The word of the year represents how 2020 will forever be defined

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  • The word of the year is "pandemic".
  • On 11 March 2020, online searches for "pandemic" spiked by 13 500%. 
  • Pandemic is described as "an epidemic occurring worldwide, affecting a large number of people".

Both Merriam-Webster and announced on Monday that "pandemic" was the word of the year. 

"Pandemic probably isn’t a big shock. Often the big news story has a technical word that’s associated with it and in this case, the word pandemic is not just technical but has become general. It’s probably the word by which we’ll refer to this period in the future," Peter Sokolowski, editor at large for Merriam-Webster, told The Guardian

According to John Kelly, senior research editor at, online searches for the word "pandemic" spiked with more than 13 500% on 11 March, when the World Health Organisation declared an outbreak of the novel coronavirus a global health emergency.


The World Health Organisation (WHO) on its website provides the following description: "A pandemic is defined as 'an epidemic occurring worldwide, or over a very wide area, crossing international boundaries and usually affecting a large number of people'. The classical definition includes nothing about population immunity, virology or disease severity.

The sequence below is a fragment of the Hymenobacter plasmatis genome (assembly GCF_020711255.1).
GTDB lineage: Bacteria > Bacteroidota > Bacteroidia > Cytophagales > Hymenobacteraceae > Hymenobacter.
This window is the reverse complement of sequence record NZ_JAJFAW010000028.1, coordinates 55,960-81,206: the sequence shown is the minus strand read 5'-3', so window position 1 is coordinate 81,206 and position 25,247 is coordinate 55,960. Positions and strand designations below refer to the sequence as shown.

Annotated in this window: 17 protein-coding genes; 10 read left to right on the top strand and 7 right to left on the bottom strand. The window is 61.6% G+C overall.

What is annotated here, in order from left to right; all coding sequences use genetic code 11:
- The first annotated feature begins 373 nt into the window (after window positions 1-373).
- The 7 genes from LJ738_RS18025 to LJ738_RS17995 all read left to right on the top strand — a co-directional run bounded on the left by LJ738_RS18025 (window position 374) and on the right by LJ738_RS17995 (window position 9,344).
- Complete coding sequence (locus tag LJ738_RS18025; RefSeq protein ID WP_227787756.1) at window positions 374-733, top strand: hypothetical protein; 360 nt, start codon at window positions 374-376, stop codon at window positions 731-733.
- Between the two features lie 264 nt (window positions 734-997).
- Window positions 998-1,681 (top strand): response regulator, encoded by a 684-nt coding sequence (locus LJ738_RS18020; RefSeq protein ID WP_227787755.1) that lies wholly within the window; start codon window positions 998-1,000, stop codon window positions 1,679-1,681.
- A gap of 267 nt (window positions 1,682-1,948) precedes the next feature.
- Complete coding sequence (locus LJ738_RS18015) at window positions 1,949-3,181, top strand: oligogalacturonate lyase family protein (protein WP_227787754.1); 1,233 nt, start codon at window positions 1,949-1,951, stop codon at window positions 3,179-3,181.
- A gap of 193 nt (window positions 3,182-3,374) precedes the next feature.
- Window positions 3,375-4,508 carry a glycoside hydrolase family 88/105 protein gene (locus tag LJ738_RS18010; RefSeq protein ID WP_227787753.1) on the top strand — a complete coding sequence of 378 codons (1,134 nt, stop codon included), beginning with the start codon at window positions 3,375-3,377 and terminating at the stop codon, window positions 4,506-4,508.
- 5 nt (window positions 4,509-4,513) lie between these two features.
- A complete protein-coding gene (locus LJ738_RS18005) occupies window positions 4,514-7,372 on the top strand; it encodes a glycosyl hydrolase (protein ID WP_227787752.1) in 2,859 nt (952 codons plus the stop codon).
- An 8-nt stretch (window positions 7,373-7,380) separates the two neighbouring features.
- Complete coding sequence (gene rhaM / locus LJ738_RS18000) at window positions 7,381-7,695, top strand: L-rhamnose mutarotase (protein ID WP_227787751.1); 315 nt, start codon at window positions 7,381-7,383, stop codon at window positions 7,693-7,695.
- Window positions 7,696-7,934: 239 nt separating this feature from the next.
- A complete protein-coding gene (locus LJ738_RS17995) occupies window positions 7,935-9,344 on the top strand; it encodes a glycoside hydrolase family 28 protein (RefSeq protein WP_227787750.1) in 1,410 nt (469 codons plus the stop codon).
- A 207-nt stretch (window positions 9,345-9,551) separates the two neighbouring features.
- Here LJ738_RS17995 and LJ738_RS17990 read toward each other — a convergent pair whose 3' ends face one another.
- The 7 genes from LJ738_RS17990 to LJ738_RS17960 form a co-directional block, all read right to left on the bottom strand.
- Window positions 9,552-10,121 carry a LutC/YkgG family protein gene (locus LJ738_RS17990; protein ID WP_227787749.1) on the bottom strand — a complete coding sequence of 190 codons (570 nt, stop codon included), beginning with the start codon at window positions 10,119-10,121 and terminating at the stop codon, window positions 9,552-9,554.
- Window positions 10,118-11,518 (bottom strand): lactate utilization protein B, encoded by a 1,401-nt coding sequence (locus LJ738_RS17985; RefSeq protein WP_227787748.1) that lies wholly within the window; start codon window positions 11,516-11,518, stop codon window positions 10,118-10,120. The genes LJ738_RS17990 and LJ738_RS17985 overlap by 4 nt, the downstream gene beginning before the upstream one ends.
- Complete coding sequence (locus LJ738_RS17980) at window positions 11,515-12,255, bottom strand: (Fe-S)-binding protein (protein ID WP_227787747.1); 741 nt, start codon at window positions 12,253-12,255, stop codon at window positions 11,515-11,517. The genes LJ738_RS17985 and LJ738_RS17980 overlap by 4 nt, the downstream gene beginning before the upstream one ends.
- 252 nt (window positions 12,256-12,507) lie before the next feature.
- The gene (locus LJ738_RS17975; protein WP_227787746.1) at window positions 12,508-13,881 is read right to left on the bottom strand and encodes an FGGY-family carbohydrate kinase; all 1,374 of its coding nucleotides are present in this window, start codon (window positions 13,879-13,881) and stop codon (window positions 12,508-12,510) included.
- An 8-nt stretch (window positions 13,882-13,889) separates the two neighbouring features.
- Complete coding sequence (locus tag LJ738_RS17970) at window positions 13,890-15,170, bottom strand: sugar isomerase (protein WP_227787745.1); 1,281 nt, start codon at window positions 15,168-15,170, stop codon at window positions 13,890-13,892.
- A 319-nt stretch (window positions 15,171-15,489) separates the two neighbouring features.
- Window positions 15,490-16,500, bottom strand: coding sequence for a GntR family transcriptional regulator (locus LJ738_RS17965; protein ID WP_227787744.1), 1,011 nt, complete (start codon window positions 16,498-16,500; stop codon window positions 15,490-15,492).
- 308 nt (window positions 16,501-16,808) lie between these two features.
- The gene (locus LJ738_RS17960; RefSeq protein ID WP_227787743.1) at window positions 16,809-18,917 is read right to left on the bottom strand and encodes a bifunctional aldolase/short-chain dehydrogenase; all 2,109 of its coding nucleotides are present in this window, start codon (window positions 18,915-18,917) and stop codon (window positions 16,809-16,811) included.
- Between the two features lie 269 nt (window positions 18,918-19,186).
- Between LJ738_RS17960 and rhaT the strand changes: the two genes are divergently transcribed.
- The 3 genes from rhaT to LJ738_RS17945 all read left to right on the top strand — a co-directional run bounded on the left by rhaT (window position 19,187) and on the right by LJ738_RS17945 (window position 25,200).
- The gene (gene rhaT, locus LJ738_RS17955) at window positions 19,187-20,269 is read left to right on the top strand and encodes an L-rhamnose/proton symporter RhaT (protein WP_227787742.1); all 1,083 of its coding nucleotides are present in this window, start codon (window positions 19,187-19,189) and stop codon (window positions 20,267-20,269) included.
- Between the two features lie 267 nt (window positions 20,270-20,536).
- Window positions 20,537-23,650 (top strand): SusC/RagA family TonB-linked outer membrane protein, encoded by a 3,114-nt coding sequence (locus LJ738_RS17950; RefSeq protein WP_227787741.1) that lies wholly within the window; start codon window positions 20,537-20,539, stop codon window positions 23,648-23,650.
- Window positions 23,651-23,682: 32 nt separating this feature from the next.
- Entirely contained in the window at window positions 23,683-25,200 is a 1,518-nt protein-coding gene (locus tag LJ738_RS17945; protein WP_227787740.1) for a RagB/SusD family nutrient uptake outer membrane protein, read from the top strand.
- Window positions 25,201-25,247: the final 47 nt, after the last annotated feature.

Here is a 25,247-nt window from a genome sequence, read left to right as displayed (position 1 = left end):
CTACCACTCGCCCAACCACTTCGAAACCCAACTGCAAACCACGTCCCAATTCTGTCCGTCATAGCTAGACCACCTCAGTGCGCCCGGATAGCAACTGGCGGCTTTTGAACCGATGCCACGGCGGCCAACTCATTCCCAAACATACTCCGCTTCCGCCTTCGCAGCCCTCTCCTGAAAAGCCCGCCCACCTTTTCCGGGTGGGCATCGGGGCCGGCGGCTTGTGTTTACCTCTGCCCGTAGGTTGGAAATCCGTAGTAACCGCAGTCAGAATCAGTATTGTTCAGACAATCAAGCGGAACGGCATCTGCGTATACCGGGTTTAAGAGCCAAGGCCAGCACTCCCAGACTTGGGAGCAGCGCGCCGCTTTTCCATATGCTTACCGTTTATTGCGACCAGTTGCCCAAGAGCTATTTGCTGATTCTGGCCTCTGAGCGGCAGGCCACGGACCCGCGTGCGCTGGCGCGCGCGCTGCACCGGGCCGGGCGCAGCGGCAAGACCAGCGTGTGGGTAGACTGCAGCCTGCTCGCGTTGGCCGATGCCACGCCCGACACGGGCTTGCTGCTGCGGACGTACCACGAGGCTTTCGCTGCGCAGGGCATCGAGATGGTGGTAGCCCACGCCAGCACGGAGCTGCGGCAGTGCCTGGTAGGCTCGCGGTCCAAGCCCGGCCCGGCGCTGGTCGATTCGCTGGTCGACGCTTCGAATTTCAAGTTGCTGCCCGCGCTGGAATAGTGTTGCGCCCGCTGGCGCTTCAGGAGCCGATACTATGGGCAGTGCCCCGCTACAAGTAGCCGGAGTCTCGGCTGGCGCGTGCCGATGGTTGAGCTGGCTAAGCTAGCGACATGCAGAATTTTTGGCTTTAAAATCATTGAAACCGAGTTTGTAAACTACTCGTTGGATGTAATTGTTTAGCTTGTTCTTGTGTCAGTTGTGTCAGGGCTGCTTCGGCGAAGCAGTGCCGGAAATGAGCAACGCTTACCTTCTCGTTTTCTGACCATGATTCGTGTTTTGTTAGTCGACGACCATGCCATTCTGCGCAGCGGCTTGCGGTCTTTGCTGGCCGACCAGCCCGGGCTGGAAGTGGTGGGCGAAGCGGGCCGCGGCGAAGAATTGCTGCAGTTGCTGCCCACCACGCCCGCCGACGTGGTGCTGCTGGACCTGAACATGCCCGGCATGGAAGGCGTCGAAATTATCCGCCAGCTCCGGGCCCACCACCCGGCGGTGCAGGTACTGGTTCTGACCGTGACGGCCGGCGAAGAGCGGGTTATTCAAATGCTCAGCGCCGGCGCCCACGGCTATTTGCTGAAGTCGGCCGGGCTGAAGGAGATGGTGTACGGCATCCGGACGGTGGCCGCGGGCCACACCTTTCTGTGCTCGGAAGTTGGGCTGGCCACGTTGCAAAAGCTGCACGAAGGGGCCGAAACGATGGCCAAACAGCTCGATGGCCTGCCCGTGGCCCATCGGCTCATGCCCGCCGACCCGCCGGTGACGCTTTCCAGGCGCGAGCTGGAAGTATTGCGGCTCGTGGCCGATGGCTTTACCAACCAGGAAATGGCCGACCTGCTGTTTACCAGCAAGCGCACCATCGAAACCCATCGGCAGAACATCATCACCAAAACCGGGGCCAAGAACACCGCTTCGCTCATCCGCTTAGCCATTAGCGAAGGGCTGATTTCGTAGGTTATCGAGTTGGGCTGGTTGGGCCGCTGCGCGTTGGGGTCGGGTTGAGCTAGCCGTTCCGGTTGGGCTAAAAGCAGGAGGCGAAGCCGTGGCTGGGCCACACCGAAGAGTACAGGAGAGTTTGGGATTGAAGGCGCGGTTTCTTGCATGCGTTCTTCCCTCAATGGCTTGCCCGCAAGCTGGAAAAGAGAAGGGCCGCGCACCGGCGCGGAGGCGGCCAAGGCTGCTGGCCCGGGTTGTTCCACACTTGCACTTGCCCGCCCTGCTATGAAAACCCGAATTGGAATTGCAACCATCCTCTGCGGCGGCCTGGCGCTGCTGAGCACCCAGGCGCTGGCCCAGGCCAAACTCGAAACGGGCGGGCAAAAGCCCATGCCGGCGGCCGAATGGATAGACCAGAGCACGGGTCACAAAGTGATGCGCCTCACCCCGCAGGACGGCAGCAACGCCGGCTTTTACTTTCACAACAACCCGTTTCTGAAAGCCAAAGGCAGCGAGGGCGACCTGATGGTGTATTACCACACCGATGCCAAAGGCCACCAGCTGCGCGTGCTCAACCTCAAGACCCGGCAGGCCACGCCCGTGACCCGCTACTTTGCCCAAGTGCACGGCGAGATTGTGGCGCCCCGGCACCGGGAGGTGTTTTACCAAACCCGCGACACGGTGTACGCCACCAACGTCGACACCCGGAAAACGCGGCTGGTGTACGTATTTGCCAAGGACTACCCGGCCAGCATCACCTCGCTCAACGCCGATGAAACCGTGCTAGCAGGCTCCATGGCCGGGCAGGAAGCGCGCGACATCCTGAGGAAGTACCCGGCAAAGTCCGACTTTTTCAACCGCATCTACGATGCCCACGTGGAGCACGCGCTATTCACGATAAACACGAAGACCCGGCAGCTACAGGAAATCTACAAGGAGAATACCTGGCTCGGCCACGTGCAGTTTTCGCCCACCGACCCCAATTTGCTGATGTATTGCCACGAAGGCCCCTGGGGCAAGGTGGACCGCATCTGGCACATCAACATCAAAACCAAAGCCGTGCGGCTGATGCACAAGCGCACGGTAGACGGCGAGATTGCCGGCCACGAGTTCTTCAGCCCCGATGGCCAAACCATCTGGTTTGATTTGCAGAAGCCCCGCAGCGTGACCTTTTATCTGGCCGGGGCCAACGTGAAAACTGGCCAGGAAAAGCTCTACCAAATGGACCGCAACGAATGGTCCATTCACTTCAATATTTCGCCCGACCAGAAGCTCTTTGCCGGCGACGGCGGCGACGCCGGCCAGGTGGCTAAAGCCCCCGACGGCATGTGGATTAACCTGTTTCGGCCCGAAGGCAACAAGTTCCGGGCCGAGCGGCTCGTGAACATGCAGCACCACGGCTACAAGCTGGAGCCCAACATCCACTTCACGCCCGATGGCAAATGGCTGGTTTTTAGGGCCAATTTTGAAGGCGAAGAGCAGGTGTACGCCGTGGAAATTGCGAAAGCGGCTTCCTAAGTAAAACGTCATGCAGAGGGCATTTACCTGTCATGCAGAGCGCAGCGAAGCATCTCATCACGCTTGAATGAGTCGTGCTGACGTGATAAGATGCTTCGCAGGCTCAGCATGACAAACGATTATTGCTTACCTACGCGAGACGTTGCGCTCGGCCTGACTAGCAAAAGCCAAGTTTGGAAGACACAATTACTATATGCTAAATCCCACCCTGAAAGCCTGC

"By this definition, pandemics can be said to occur annually in each of the temperate southern and northern hemispheres, given that seasonal epidemics cross international boundaries and affect a large number of people. However, seasonal epidemics are not considered pandemics."


What is the difference between an outbreak, epidemic, and a pandemic? Merriam-Webster defines it as follows: "An outbreak is 'a sudden rise in the incidence of a disease' and typically is confined to a localised area or a specific group of people.

"Should an outbreak become more severe, and less localised, it may be characterised as an epidemic. If it broadens still further, and affects a significant portion of the population, the disease may be characterised as a pandemic."

(Sources: The Guardian, Merriam-Webster, WHO)

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